Learners will have multiple careers throughout their professional lives. They’re looking for quick pathways. They’re retooling, reskilling, or upskilling. They want to measure knowledge in a very short time period, and we’re seeing an increase of requests for credit for prior learning. Students want to stack their credentials and be prepared to either progress in their existing career or entirely change careers.
The definition of a learner now is very different than it was when I matriculated through the educational system. Modern learners want flexibility and recognition of the knowlesge they gain in the workplace. As we look at this, we must make adjustments according to learner expectations.
Phil Regier (PR): This should be an item of national priority. Right now, five or six out of seven Americans don’t believe they have the ability to improve their standard of living. Secondly, you have automation threatening about half the jobs in the U.S. workforce. Thirdly, jobs are rapidly changing. In many professions, half a job is about five years. Now, if we don’t fix that as educational institutions, people will be coming after us. It is incredibly concerning, and we cannot expect the private sector to assist.
As public institutions, we have a civic responsibility to address these issues. We have to make America an open and welcoming place for everyone. Learner agency is also important. We used to set the degree programs in front of a learner and ask which one they wanted. From there, we’d tell them how to get that degree. It’s clear now that we need much more flexible systems that allow people to come into the system and gain an understanding of what they need to advance. We let them choose and move on. It’s a very different perspective than what universities are used to dealing with, which requires a change of mindset.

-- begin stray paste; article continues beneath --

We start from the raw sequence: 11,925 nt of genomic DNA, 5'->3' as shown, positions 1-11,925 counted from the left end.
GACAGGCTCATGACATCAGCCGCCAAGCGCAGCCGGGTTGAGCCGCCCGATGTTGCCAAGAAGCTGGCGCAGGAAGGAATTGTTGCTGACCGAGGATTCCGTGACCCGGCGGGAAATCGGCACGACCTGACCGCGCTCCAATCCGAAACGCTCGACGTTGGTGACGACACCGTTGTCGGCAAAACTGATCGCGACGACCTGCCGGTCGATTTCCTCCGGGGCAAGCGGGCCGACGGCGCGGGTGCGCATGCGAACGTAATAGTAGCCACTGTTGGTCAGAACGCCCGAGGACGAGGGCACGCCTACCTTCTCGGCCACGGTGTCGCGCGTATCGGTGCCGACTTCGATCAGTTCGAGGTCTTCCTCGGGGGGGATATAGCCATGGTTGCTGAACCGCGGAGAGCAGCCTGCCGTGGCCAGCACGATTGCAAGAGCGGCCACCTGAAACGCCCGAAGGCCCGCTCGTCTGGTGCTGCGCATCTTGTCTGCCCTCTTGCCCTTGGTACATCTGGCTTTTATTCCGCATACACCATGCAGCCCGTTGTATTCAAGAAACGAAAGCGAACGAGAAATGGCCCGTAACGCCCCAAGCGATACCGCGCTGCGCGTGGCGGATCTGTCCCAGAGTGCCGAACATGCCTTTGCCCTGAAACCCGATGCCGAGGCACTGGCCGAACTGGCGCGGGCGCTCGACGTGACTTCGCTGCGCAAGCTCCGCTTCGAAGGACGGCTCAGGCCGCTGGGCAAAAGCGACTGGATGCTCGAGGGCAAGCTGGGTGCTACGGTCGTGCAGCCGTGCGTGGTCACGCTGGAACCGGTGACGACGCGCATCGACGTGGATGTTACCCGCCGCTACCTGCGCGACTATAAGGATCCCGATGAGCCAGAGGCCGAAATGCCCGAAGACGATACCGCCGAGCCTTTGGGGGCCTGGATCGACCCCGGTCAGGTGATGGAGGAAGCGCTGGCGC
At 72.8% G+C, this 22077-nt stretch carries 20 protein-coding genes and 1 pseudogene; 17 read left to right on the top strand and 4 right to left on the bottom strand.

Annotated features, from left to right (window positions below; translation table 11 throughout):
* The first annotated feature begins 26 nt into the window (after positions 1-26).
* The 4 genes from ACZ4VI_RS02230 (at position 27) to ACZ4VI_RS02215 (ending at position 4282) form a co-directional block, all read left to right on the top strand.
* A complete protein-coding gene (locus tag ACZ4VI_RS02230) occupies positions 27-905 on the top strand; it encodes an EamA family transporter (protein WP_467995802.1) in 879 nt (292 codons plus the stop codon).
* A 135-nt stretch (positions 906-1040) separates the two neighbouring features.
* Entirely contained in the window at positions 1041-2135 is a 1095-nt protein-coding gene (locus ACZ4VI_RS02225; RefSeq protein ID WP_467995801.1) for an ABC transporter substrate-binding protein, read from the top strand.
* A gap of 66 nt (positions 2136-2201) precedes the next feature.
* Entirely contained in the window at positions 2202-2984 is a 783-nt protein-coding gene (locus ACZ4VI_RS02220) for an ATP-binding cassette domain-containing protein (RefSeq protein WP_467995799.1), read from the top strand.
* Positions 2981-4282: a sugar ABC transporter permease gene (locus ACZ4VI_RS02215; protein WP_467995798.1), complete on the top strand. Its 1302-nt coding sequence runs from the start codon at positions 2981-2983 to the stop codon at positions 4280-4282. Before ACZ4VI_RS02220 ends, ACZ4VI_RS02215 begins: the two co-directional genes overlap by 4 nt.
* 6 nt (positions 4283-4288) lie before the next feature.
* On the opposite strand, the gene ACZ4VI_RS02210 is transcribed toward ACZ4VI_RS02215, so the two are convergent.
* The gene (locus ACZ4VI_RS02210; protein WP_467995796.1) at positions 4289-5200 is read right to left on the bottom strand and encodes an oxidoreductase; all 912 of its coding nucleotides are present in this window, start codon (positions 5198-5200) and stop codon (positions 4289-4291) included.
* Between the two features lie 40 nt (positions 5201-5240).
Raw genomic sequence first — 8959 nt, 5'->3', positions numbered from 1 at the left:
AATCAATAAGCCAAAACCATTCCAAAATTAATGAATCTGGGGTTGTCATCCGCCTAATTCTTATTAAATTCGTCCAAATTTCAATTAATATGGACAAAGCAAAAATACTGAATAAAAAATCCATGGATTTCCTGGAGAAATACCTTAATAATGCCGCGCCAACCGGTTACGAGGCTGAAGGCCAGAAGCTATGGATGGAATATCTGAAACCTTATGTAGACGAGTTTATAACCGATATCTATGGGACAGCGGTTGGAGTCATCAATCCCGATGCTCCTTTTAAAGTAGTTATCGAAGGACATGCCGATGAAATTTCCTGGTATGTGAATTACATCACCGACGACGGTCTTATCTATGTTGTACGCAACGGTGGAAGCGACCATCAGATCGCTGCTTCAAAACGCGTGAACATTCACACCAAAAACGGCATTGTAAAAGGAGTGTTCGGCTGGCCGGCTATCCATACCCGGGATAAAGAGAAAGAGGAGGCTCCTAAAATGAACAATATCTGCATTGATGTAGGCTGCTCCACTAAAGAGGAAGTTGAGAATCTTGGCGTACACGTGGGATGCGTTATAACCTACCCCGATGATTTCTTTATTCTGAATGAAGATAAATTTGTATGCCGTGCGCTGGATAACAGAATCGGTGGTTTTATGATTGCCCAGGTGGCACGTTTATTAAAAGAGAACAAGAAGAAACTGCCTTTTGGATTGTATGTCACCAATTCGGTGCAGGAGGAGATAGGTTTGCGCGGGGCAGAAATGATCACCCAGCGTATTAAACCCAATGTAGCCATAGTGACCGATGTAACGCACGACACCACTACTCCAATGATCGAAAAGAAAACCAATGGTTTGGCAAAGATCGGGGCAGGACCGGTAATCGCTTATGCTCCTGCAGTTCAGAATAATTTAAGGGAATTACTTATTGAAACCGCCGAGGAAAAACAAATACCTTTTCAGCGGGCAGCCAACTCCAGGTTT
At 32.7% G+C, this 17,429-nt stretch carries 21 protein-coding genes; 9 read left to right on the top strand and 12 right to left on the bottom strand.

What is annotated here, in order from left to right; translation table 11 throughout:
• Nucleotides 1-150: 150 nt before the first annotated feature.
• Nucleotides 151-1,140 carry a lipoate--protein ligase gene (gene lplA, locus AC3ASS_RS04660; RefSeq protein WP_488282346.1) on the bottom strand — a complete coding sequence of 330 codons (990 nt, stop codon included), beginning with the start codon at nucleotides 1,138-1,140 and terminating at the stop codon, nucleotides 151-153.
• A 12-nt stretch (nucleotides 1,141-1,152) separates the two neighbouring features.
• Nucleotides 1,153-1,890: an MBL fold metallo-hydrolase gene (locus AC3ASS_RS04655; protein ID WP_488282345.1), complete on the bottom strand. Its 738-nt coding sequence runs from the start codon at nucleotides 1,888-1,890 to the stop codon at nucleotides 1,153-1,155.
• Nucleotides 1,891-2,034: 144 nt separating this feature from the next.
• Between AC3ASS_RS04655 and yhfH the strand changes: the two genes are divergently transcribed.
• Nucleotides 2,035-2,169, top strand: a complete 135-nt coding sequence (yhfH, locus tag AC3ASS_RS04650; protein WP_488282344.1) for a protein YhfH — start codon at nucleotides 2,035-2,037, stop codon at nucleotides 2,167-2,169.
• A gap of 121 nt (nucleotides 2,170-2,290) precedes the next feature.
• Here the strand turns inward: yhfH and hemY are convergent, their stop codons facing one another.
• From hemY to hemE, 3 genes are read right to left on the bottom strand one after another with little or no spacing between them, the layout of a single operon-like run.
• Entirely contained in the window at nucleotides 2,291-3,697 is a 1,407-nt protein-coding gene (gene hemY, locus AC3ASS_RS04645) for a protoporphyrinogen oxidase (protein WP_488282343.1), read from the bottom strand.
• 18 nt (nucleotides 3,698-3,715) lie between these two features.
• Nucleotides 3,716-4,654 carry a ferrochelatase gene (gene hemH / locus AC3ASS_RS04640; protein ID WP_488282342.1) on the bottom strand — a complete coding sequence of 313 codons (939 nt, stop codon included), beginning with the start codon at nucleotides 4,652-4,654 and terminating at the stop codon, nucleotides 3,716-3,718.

Madeline Purmariega (MP): Credit and non-credit are blurring together. Our industry is about credit accumulation that leads to a credential. The future is about skills acquisition that leads to a high-wage job that keeps you competitive in the workforce. We’ve seen the need for several skills accelerate during the pandemic, especially in emerging jobs.
We have to think about how we build our systems to be able to allow a learner to transition from credit into non-credit. They want a pathway that will get them a credential and put them in a competitive position to get a job.
So, there’s an opportunity for us to work together as systems and get rid of the silos, to start blurring that line of transition between credit and non-credit, skills acquisition and credit-bearing. The future of work is will require a skill set of all employees. We can begin to address these skills through microcredentials.
With all of the innovation and technology arising from the pandemic, it’s been remarkable. We had to pivot to a digital enterprise, both in terms of support services and teaching.
This interview was edited for length and clarity.
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Author Perspective: Administrator
Author Perspective: Community College